I don't believe this is a joke - it's for real. Whether IBM will survive such a plan is doubtful, simply because greedy IBM executives will cut too deeply, far too fast and will offshore work before the low cost countries can effectively handle the work. We are actually seeing this now with India and IT support, but the execs won't admit the problems.
From my vantage point, IBM execs are offshoring everything they think can be offshored - that INCLUDES ALL FUNCTIONS of the business, EXCEPT executives and their staff.
Granted, while the low cost countries' do not have people with skills, people with experience or even the stable infrastructure to do the more sophisticated and higher skill jobs, IBM is counting on them to develop those skills over time to do the higher skill work. In my opinion, the 100,000 cuts will be over a five year timeframe.
"Maybe the number WAS too high," Cringely writes. "Instead of 150,000, maybe the true number is only 100,000 or 75,000 or even 50,000. Would 50,000 layoffs from IBM Global Services be significantly less catastrophic for the workforce than 150,000? "And while the number of layoffs to come may indeed be less than 150,000, I'd prefer to stick with that larger number, which I feel is not far off. . ." [...]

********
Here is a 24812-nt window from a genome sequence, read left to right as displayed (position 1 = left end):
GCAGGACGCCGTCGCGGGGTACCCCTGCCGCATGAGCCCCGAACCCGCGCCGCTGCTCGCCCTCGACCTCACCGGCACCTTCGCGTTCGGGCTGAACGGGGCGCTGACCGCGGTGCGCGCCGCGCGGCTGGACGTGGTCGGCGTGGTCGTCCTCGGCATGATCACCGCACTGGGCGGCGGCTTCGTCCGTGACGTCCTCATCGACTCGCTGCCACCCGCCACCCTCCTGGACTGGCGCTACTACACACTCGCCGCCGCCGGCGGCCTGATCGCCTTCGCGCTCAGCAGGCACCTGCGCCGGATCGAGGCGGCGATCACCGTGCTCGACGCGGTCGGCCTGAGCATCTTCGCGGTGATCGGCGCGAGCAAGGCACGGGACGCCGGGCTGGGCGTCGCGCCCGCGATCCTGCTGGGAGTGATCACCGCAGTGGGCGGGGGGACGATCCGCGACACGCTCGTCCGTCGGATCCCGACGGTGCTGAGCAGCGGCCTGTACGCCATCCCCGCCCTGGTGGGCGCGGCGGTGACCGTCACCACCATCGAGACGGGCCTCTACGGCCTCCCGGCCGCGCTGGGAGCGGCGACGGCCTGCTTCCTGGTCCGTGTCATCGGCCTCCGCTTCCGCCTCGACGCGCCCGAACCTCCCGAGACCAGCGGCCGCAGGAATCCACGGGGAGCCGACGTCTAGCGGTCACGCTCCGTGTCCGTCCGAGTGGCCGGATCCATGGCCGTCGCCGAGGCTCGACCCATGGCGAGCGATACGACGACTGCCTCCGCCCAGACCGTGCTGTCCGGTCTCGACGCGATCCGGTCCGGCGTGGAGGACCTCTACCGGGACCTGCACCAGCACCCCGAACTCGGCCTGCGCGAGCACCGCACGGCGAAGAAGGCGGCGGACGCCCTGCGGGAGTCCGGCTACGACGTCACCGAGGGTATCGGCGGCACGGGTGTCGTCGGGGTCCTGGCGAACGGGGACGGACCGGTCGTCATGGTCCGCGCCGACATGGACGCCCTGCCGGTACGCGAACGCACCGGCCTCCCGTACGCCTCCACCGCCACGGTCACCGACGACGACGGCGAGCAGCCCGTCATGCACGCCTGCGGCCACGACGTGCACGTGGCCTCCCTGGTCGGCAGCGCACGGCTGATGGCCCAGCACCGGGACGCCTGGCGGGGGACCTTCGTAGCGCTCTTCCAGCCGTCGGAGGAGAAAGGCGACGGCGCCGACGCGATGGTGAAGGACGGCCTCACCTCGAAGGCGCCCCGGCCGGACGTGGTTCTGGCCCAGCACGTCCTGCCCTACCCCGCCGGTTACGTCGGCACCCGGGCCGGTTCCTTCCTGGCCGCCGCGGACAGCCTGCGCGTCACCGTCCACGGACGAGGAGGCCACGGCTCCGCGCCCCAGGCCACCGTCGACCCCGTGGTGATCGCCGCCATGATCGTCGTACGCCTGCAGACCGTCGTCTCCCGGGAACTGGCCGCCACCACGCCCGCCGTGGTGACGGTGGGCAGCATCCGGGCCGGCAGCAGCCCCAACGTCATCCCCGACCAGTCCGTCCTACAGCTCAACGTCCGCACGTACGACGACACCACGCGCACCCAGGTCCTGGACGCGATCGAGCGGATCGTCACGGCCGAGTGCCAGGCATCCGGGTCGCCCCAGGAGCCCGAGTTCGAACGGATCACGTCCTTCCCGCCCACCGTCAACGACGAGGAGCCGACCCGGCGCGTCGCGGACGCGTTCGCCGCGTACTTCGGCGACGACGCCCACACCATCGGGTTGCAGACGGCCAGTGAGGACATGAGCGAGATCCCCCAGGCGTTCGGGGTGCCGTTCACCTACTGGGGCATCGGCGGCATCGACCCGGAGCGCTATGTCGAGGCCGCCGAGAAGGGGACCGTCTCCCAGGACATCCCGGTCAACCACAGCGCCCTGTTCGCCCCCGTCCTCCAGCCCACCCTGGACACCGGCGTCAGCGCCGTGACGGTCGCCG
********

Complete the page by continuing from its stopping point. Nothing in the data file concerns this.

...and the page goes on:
Much of Cringely's criticism for IBM centers around a program dubbed "LEAN." The reporter makes it sound like he met with IBMers in a dark alley to obtain this acronym, which portends great change at Big Blue. [...]
The IBM I'm experiencing does not seem like a company ready to collapse its US workforce. Rather, it seems like a company making gradual cuts to deal with a changing business while at the same time researching ways to pursue services in a more sophisticated fashion. No major vendor can afford the reputation of being a cash cancer on its clients. IBM seems to know this and appears to be trying to fix its past ways.
Cringely argues that IBM's public face is all show. He urges readers to delve into the 1,000+ comments left in response to his first story as proof of IBM's woes.